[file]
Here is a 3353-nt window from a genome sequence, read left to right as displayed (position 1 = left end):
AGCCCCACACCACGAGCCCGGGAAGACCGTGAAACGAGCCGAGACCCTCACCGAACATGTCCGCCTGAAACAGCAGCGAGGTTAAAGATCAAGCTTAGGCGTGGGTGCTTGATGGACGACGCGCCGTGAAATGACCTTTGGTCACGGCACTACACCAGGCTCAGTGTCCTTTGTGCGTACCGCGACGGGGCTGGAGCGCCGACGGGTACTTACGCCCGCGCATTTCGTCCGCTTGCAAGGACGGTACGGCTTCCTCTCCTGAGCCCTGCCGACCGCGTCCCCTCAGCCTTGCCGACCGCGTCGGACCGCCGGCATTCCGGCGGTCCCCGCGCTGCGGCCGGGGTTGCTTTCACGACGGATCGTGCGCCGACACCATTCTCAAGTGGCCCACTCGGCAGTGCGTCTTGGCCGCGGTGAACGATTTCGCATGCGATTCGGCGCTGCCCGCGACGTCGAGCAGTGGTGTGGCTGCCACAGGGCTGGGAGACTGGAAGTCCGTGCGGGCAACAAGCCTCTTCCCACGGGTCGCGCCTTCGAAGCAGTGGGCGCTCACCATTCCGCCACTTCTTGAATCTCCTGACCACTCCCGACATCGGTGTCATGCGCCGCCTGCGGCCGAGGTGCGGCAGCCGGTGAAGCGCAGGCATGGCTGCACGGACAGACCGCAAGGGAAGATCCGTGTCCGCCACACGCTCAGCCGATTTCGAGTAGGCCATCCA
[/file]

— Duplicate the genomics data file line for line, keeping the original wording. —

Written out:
Here is a 3353-nt window from a genome sequence, read left to right as displayed (position 1 = left end):
AGCCCCACACCACGAGCCCGGGAAGACCGTGAAACGAGCCGAGACCCTCACCGAACATGTCCGCCTGAAACAGCAGCGAGGTTAAAGATCAAGCTTAGGCGTGGGTGCTTGATGGACGACGCGCCGTGAAATGACCTTTGGTCACGGCACTACACCAGGCTCAGTGTCCTTTGTGCGTACCGCGACGGGGCTGGAGCGCCGACGGGTACTTACGCCCGCGCATTTCGTCCGCTTGCAAGGACGGTACGGCTTCCTCTCCTGAGCCCTGCCGACCGCGTCCCCTCAGCCTTGCCGACCGCGTCGGACCGCCGGCATTCCGGCGGTCCCCGCGCTGCGGCCGGGGTTGCTTTCACGACGGATCGTGCGCCGACACCATTCTCAAGTGGCCCACTCGGCAGTGCGTCTTGGCCGCGGTGAACGATTTCGCATGCGATTCGGCGCTGCCCGCGACGTCGAGCAGTGGTGTGGCTGCCACAGGGCTGGGAGACTGGAAGTCCGTGCGGGCAACAAGCCTCTTCCCACGGGTCGCGCCTTCGAAGCAGTGGGCGCTCACCATTCCGCCACTTCTTGAATCTCCTGACCACTCCCGACATCGGTGTCATGCGCCGCCTGCGGCCGAGGTGCGGCAGCCGGTGAAGCGCAGGCATGGCTGCACGGACAGACCGCAAGGGAAGATCCGTGTCCGCCACACGCTCAGCCGATTTCGAGTAGGCCATCCA